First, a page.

Igor Stravinsky's The Rite of Spring gets chopped and screwed for FrenetiCore's The Rite of Summer, our pick for Friday. Rebecca French, the group's artistic director, worked with laptop musician Chris Becker to reimagine the famous score. ''This music is 100 years old,'' French tells us. ''It was ground-breaking at the time it came out; it was this amazing avant-garde, atonal, bizarre, riot-inducing music. There's so much more that we can do with music electronically now that to not manipulate it, to not reimage the score seems like a crime. We thought, 'Let's have fun and approach it the same way that [Stravinsky] did 100 years ago and take some risks.' And at my request, yes, there is a chopped-and-screwed section.''
French and her group of dancers created completely new choreography for the 40-minute-long non-narrative work. ''We were really playful with it,'' says French. ''We're playing with the concepts of The Rite of Spring, not re-enacting it.'' Among the most notable differences is the work's ending. 'There's always some sort of dance to the death at the end and that's just so depressing to me. 'Oh, it's a woman being raped; oh great,' and then you see another one and it's a human sacrifice. I thought, 'Yeah, no, let's just like change that. We're doing something more life-affirming.''' Along with music by Becker, The Rite of Summer features visual art and projections by Varina Rush and costumes by Ashley Horn. The evening begins with a performance by members of Psophonia dance company.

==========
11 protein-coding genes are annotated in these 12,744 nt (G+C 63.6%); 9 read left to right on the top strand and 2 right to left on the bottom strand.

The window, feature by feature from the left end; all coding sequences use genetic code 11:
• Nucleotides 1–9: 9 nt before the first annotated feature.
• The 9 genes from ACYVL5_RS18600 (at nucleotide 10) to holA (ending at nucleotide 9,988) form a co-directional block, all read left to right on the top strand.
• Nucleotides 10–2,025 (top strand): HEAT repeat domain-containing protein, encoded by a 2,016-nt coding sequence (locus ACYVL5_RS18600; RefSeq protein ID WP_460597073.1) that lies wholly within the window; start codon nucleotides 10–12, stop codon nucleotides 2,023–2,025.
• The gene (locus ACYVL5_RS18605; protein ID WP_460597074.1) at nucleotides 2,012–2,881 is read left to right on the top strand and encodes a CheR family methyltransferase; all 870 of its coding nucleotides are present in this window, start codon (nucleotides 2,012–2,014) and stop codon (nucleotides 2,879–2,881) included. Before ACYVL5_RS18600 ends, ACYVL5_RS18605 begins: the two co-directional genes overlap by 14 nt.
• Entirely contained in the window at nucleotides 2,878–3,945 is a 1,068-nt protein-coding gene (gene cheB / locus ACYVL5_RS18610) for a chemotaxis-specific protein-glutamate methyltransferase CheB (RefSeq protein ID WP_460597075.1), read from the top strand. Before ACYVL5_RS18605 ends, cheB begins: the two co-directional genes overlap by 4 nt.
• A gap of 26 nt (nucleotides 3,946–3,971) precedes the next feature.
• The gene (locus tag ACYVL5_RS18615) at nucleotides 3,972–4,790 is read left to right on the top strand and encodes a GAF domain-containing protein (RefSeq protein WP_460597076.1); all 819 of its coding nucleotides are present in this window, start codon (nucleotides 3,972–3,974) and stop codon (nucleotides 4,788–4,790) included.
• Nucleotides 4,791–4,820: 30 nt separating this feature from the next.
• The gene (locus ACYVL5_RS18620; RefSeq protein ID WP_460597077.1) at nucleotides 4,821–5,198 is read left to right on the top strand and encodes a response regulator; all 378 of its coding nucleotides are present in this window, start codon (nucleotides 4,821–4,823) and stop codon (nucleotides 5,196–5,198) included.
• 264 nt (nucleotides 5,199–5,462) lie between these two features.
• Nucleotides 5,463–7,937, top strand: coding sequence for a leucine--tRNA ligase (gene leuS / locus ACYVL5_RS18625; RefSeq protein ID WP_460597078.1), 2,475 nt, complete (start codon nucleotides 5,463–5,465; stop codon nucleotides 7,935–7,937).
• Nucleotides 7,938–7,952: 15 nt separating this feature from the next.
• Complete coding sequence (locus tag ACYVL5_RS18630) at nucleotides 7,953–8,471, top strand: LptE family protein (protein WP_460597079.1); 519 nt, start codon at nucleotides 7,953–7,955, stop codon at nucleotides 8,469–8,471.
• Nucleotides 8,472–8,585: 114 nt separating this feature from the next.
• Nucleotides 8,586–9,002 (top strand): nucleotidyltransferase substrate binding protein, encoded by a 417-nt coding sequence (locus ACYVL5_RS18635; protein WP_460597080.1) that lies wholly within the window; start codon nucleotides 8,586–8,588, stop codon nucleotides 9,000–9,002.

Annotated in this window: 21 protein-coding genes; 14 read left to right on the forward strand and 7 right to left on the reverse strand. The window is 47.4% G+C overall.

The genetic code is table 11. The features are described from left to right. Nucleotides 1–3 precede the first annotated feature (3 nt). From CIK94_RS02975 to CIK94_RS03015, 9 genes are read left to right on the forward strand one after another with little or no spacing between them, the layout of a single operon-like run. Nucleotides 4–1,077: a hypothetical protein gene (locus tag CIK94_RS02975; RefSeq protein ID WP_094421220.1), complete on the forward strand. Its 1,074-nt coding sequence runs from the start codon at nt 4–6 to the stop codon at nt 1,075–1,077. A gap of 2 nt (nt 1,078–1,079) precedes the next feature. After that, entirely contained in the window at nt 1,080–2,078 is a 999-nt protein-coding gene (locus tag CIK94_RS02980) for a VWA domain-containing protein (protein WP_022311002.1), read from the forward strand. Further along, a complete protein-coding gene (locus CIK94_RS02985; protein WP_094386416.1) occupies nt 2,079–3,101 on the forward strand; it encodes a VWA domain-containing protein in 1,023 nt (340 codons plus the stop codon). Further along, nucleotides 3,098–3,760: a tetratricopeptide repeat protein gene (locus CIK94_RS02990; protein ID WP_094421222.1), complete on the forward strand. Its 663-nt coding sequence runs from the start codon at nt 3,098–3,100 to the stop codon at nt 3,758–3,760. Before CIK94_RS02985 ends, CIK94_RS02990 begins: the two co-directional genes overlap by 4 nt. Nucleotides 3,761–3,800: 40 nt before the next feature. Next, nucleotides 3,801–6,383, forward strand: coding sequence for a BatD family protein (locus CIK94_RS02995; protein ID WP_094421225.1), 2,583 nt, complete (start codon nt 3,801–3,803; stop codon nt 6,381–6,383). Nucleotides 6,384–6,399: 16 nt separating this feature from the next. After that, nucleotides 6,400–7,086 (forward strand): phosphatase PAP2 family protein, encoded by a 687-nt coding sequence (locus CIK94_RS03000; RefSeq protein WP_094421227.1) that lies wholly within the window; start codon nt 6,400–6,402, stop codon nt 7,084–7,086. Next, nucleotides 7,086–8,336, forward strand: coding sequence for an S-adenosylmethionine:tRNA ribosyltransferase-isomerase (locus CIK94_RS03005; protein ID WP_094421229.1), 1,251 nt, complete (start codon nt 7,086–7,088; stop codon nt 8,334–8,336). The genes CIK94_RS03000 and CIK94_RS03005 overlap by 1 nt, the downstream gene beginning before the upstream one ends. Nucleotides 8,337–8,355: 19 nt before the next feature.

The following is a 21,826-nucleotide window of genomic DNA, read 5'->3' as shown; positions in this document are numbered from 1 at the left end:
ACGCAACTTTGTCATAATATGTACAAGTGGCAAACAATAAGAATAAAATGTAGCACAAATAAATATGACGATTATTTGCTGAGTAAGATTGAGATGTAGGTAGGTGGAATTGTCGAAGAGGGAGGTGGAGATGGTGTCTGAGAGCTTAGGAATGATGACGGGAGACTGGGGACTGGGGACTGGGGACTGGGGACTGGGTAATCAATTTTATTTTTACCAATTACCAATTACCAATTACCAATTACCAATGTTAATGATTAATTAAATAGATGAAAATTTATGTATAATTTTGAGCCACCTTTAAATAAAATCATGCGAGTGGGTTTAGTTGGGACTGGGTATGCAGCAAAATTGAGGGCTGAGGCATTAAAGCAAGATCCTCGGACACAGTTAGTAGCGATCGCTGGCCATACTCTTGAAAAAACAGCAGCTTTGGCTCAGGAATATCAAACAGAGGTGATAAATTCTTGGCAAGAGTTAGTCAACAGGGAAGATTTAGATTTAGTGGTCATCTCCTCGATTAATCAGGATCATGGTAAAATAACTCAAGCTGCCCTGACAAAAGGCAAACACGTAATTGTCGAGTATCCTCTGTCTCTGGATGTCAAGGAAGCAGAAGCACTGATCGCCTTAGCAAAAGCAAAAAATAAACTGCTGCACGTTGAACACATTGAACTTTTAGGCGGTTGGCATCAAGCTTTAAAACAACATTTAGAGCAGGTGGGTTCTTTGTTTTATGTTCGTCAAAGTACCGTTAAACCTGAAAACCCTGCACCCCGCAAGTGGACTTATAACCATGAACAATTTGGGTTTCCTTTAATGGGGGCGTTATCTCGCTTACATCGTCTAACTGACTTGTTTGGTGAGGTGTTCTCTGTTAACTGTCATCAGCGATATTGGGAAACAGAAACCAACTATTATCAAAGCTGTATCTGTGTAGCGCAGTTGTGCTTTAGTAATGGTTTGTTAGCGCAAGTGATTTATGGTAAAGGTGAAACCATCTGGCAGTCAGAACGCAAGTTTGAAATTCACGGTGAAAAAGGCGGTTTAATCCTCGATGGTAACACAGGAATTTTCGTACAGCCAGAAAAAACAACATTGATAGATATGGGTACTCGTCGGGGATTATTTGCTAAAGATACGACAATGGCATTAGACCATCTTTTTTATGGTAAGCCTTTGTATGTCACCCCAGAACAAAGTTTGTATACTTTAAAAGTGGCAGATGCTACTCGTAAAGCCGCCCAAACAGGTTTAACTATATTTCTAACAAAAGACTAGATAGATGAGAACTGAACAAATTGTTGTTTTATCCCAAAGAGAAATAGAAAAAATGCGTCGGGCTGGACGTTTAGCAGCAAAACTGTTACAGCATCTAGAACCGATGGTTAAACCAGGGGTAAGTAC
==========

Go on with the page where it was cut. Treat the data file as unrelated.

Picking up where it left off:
8 p.m. Friday and Saturday. Frenetic Theater, 5102 Navigation. For information, call 832-426-4624 or visit the Freneticore website. $15 to $25.
Jem Cohen's 2012 feature film Museum Hours, our second recommendation for Friday, focuses on the burgeoning relationship between Johann, a guard at Vienna's Kunsthistorisches Art Museum, and Anne, an American denizen of the museum. Formerly a road manager for rock bands, Johann has a discerning eye for both the artwork and the visitors to the museum as they offer their own various interpretations and sometimes unintentional reproductions of the works. In June, the New York Times's A.O. Scott said: ''Museum Hours seems to wander and ruminate, collecting stray moments and fleeting impressions that gradually -- and perhaps only in retrospect -- snap together to reveal an intriguing pattern of emotion and significance.''
Museum Hours screens in German and English, with English subtitles. 7 p.m. Friday and Saturday, 5 p.m. Sunday, 2 p.m. Monday. Museum of Fine Arts, Houston, 1001 Bissonnet. For information, call 713-639-7515 or visit the museum's website. $9.
Photographer Susi Brister is a landscape artist, but she says her work is influenced more by Jim Henson than by Ansel Adams. Her new exhibit, ''Fantastic Habitat,'' now at Lawndale Art Center and one of our picks for Saturday, displays her photographs of ambiguous forms covered in fur or fabric that are inserted into natural landscapes. ''My previous work was about the form and less about the landscape. Now it's about how those forms are interacting with the landscape, how they're trying to adapt to a new environment as if it were its new natural habitat.''